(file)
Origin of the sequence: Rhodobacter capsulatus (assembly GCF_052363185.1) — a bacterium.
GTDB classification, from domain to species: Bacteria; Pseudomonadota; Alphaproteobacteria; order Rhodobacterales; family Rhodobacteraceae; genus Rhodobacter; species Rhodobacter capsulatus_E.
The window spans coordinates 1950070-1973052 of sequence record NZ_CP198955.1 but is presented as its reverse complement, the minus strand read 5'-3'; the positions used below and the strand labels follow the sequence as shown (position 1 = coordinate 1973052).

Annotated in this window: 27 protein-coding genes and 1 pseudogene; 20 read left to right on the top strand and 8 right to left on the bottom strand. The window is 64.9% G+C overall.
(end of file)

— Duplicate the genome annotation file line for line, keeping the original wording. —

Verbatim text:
Origin of the sequence: Rhodobacter capsulatus (assembly GCF_052363185.1) — a bacterium.
GTDB classification, from domain to species: Bacteria; Pseudomonadota; Alphaproteobacteria; order Rhodobacterales; family Rhodobacteraceae; genus Rhodobacter; species Rhodobacter capsulatus_E.
The window spans coordinates 1950070-1973052 of sequence record NZ_CP198955.1 but is presented as its reverse complement, the minus strand read 5'-3'; the positions used below and the strand labels follow the sequence as shown (position 1 = coordinate 1973052).

Annotated in this window: 27 protein-coding genes and 1 pseudogene; 20 read left to right on the top strand and 8 right to left on the bottom strand. The window is 64.9% G+C overall.